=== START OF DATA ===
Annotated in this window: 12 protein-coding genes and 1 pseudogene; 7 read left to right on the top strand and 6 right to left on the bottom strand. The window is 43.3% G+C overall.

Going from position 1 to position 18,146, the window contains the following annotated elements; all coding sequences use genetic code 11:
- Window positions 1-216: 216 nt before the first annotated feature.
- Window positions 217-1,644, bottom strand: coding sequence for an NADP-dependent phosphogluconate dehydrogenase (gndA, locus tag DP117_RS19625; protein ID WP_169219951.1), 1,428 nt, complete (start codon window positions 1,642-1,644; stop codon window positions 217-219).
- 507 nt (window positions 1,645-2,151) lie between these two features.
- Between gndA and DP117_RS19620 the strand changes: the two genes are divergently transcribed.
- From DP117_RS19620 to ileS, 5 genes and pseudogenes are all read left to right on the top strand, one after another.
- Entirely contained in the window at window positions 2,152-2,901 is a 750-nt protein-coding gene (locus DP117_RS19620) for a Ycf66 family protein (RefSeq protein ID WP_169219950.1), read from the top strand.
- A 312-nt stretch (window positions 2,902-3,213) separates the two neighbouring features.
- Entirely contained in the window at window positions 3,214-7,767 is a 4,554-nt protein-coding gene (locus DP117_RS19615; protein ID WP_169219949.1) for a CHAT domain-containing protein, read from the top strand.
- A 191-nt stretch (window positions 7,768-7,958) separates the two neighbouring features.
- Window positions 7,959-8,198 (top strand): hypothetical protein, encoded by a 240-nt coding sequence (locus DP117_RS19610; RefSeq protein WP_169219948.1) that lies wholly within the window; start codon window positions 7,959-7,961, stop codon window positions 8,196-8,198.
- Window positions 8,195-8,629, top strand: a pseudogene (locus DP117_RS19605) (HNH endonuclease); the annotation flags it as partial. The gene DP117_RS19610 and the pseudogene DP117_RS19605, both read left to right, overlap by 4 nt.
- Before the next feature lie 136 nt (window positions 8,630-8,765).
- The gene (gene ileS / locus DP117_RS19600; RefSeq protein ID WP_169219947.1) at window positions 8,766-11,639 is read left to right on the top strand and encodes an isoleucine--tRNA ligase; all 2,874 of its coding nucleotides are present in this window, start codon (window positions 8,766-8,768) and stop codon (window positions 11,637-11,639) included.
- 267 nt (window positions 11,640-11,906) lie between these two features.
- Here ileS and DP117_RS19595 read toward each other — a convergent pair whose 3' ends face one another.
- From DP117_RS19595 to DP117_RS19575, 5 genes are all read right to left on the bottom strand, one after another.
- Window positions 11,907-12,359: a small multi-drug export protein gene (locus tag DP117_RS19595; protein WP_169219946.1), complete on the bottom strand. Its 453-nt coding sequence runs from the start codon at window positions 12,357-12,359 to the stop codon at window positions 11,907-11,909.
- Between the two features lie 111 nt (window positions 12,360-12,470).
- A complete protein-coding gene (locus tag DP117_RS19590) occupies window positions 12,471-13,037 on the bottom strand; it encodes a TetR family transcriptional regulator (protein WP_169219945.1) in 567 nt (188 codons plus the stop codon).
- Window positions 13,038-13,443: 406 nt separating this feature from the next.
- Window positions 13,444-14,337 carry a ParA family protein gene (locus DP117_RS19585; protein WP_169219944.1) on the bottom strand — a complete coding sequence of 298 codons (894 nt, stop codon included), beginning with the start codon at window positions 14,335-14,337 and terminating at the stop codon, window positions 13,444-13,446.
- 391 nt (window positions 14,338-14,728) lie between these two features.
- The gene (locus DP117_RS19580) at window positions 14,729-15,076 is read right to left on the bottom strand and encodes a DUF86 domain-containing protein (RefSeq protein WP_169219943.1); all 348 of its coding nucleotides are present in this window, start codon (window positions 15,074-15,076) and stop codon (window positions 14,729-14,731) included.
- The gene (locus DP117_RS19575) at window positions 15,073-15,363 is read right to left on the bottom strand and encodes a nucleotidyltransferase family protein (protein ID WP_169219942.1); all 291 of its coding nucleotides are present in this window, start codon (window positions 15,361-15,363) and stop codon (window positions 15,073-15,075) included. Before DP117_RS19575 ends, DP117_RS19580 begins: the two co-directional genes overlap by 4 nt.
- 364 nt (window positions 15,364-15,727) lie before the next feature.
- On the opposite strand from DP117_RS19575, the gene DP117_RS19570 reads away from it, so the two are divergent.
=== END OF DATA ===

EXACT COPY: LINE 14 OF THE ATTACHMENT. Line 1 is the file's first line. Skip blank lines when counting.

- Before the next feature lie 136 nt (window positions 8,630-8,765).